And then all hell breaks loose.

And then we become like the rich man.  The rich man who lived a life of luxury, all his needs met, but as soon as he comes across a bit of trouble, like living in agony in the pit of Hades, all he does is complain and wonder why people aren’t bending over backwards to help him. 

And that right there is the sin that I see Jesus pointing out in this story.  That sin in the rich man, that sin in the Pharisees that Jesus was telling these parables to, that sin in all of us.  It is the sin of not noticing, the sin of being so self-absorbed that we cannot see past our own gates of privilege and power and how it affects others, the sin of recognising only our own pain and digging this deep chasm around us that no one can cross to get in, nor can we cross to get out.

But this sin of not noticing isn’t just around not noticing the hurts and pains of others, but it’s about not noticing the joys and blessings that we have received as well.  It is like the rich man can’t see Lazarus livin’ large at the bosom of Abraham because he can’t even remember that he was livin’ large in his own home.  He can’t get over the fact that he’s in suffering now that he can’t appreciate all the good that he’s already received and perhaps continues to receive.  Jesus calls us to instead of just focussing on those times when our lives are rough, but remember when the times were good and be thankful and remember that God continues to bless, continues to be gracious, and continues to love. 

Because really, can you imagine how awesome our lives must be if all the good things start to just blend in the background?  Can you imagine how good we must have it if we can just forget how good it is?  Can you imagine how much we’ve been blessed if those blessings could ever just go unnoticed?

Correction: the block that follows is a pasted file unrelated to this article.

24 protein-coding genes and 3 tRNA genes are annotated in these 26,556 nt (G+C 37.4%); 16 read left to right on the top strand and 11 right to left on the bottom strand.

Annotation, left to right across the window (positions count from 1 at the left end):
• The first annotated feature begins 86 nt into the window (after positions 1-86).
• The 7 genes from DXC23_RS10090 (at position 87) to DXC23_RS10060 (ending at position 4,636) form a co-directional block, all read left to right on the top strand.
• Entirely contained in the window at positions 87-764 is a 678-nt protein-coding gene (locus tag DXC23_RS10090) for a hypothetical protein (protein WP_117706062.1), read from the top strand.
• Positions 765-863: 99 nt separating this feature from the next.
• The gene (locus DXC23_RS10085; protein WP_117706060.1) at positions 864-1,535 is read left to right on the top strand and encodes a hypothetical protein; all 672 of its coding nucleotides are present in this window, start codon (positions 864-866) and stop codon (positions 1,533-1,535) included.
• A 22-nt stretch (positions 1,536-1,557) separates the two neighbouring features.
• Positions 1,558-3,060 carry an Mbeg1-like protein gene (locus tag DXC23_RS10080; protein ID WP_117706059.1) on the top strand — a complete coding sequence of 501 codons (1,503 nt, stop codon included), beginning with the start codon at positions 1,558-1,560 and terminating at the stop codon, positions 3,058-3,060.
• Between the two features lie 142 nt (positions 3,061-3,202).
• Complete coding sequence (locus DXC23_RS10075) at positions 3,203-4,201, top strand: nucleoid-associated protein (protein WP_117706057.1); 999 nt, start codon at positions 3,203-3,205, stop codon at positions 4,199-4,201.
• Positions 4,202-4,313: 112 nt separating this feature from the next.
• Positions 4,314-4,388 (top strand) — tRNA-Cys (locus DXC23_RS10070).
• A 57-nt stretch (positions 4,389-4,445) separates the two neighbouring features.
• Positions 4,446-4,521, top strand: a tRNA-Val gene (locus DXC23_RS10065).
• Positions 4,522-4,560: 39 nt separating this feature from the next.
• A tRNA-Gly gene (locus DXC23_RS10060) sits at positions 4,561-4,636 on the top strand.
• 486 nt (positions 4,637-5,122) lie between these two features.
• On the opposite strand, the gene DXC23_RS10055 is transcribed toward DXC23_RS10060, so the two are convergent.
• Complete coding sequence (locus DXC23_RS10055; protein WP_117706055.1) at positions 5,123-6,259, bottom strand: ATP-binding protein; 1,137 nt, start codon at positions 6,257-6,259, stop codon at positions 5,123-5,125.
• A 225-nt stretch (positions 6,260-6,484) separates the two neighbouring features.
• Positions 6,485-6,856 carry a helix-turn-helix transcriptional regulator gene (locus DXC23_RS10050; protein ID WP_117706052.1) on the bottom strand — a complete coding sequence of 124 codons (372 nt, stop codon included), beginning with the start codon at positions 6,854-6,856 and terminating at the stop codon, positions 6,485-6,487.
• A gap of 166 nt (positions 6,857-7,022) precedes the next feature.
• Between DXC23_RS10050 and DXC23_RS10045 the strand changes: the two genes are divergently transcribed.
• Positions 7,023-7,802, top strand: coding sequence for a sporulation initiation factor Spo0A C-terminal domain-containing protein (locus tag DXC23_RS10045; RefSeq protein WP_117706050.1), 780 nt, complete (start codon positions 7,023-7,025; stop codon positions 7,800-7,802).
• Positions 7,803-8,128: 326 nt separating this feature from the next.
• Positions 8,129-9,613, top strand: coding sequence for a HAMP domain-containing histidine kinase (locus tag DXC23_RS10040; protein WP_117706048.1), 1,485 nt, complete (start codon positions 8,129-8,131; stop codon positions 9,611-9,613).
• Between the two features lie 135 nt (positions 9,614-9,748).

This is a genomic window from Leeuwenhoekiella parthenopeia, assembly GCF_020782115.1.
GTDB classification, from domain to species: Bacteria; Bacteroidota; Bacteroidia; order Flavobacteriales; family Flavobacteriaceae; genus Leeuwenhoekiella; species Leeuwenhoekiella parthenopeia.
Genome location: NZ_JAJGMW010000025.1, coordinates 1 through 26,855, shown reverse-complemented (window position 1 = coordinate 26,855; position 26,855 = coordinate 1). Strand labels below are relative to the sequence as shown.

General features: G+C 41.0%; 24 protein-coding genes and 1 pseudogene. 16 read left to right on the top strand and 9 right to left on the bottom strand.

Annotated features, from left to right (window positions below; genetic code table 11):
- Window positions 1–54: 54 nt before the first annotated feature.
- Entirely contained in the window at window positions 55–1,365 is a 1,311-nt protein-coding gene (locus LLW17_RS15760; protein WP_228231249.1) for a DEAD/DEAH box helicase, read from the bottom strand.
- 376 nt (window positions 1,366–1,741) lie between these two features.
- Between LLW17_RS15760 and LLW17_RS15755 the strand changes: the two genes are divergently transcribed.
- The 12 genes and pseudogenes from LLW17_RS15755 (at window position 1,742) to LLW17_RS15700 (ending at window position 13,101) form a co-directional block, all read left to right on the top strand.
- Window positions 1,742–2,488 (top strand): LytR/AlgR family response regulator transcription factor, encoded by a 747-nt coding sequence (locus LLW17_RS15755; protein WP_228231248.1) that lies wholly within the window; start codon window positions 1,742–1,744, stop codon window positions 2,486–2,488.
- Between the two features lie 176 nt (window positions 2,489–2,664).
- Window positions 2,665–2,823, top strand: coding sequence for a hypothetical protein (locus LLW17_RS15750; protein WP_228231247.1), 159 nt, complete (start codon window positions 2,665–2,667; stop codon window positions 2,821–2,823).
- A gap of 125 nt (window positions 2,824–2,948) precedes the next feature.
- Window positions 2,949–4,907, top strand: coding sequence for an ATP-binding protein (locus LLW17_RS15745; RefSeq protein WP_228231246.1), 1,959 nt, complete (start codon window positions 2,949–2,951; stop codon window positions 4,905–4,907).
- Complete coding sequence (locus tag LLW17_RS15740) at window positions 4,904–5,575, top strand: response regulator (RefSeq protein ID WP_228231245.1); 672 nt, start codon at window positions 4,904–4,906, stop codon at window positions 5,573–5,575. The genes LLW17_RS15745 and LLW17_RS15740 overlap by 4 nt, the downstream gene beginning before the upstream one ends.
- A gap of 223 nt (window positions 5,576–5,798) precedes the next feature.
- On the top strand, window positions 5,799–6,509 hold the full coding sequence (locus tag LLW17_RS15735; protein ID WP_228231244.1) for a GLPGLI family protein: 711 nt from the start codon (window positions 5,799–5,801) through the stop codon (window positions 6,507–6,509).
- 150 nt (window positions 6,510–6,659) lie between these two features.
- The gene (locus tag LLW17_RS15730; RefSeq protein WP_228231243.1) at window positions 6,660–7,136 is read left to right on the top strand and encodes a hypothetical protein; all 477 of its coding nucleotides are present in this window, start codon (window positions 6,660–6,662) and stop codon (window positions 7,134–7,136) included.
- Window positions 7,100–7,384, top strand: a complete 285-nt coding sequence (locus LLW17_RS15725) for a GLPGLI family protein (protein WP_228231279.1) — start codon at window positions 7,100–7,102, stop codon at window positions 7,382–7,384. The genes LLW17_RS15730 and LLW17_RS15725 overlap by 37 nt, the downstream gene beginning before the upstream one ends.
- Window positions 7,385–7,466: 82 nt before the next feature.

I’m not saying that our bad times aren’t bad, no, far from it.  Our bad times are definitely bad but in that we mustn’t forget that they too will cease.  In the bad we mustn’t forget that we’ve had a lot of good as well.  In the bad, we mustn’t forget that God is still a loving, gracious, and merciful God who continues to hold us and carry us regardless of what situation we find ourselves in.   This is why we have been sharing those God moments at the beginning of our services.  Because we do often forget the moments in which God reaches out to us and just says, “hey, I see you, I know you, and I love you.”

It is in that sharing, in that reliving and retelling of these moments, we are all reminded of out generous our God is, even when we don’t feel it or recognise it or notice it.

This is what brings us together as a community, that when we share our joys and blessings with each other, when we remember together that we are a people loved by an awesome God, when we together recognise what God is doing in our world, then I see that as the life that truly is life, one full of abundant grace, mercy, and love.

In this season after Pentecost, let’s be thankful for all the good things in our lives and constantly lift them up, that they may never go forgotten and unnoticed.  Thanks be to God.  Amen.

Leave a Reply

This site uses Akismet to reduce spam. Learn how your comment data is processed.